I increased once at each of the markers on pattern rows, leaving stitches, when there were less than 13, all alone in stockinette stitch. This is the same rate of increase you would use in a raglan sweater, if the body didn't have increases.

If you look closely, you'll see that I have the shaped areas of the sweater, like the tops of the sleeves and the waist, as stockinette. This did two things. 1) Kept me from going bonkers. 2) Gave me a little more leeway on my fit. Stockinette has a larger gauge than the stitch pattern, at least for me, so having 10 stitches in stockinette was larger than the same 10 stitches in pattern. This can be good for those of us who like to design skin-tight sweaters but don't like to wear them that way.

I worked 36 rows after this pick-up row, just increasing for the sleeves and leaving the body alone. Then, I began increasing the body stitches at the same rate, five times. Then I divided for the underarm, adding 16 stitches under the arms for ease. (Barbara, in her Knitting from the Top Down, said I could add up to 3" of stitches here. I took her at her word).

I arrived at this rate of increase by running a ruler down the length of the blue sweater I made last year, which is in a similar yarn, but is a set-in sleeve from the bottom, ala Elizabeth Zimmerman. I pretty much copied the rate of shaping.

My exact notes from this section of the sweater:

"work body straight until 6.5", begin increasing on RS rows until length is 7.5". Divide for underarm, casting on 3" of ease. Width here = 40". 40-6-30 = 4, need 2" in front to increase to an armhole - 10sts in about 8 rows, make it ten rows, increase by 2 every RS row".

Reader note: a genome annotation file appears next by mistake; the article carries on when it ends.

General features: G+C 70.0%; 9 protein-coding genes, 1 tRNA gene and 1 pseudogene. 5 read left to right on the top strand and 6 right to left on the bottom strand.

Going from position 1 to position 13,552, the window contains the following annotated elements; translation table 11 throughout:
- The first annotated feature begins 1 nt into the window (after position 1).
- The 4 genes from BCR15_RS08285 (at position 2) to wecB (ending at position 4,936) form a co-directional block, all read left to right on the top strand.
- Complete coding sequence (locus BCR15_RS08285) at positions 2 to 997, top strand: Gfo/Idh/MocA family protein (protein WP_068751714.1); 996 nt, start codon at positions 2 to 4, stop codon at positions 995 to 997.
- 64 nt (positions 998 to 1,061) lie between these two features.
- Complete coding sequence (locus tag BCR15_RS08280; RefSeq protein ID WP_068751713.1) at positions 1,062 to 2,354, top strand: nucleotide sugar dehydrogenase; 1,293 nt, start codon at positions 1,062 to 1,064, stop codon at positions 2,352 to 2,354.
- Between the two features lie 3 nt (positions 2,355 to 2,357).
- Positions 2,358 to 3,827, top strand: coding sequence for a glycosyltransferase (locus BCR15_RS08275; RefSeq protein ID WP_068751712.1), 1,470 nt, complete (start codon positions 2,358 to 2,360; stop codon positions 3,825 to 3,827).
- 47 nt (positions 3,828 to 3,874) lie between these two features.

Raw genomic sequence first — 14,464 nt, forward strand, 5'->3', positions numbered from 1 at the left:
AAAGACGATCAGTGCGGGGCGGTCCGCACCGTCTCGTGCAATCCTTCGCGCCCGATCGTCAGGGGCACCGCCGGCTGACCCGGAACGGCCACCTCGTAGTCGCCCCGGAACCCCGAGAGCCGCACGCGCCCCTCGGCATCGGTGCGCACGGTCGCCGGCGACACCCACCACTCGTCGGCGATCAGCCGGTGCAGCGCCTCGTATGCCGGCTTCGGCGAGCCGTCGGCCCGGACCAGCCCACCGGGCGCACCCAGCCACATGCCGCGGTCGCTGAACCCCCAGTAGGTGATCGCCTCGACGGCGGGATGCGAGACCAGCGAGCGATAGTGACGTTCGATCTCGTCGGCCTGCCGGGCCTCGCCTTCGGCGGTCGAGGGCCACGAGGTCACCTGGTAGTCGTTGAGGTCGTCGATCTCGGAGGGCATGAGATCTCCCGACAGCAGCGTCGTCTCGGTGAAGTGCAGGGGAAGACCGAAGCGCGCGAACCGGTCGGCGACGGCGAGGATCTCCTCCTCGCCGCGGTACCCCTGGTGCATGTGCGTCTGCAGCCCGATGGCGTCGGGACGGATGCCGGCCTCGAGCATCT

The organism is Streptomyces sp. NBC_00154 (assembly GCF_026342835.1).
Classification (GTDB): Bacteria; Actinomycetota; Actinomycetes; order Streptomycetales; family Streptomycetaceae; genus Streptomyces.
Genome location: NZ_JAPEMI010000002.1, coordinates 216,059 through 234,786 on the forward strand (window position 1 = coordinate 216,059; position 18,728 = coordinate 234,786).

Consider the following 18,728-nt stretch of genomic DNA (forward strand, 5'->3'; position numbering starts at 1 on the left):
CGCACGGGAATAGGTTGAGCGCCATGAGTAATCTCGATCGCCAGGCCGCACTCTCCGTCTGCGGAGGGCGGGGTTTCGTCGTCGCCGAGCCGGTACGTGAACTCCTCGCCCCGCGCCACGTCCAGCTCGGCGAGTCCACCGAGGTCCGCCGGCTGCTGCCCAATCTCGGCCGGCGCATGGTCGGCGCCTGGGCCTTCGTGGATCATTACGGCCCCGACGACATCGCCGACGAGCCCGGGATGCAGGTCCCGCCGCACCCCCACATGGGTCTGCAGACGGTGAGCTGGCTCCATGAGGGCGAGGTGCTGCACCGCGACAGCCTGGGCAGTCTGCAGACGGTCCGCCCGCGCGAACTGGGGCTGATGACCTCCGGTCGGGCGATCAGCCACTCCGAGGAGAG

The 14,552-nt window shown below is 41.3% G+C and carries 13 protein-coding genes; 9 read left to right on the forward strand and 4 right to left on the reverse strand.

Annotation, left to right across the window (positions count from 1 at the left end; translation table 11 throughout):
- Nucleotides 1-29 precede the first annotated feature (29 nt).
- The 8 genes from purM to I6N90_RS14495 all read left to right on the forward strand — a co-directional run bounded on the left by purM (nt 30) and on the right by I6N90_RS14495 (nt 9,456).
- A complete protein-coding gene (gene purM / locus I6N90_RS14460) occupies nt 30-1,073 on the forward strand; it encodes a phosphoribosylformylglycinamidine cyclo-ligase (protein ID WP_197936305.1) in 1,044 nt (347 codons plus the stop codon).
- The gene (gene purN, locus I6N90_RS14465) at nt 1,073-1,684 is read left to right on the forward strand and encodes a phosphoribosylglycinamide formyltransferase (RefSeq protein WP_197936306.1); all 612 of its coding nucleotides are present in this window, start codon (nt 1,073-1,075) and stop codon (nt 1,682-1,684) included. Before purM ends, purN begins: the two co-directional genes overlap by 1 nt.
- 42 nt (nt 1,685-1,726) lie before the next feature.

Now you can see why I failed when I tried to interpret my notes on the fly in my podcast. Remember that you have to take into account half of the width of the saddle shoulder when figuring how long the sweater is at any given point. Also notice that I often say width when I should say circumference.

Anyway, what's next?

Divided at underarm, I took on waist shaping, which is that 4" below the underarm, the sweater should be 36" - in this case that means decreasing 10 sts in 30 rows. That's five sets of decreases about every 6th row - every third right-side row. It also happens to be every 1/2 of the pattern repeat, which happens to be very easy to spot in this sweater. So, no stitch markers for me, on the body anyway. See, lucky sweater.

Repeat, in reverse, to round out for hips.

Work 2 more inches straight, divide for "vents" on the side, work vents for 4", BO.

Sleeves - 14" to shape, 3" straight at end, top is about 14" around, bottom is 12", so about 2" or 10 sts in 105 rows. That's five groups of two decreases (again!) or one set of decreases every 20 rows. Then 20 rows straight, then 7 rounds moss stitch on #5 needles.

At the end, or halfway through, I picked up for the neck on #5s (remember all of those temp cast ons) and worked moss stitch, with decreases at the corners to make it lie flat for 6 rows, BO.

This is all for me and will vary with the knitter/yarn/size. Please comment if you have questions and I will do my best to help.

1 comment:

Anonymous said...

Thanks for lovely podcasts - I listen while weaving - and thanks also for instructions for the Dragon Skin Sweater, which is gorgeous. The one part I don't understand is: __picking up 8 stitches from the edge of the piece I had just made (the little ear near where the right shoulder-seam would normally be.___ I can't visualize this. Is it at the corner of the saddle shoulder ???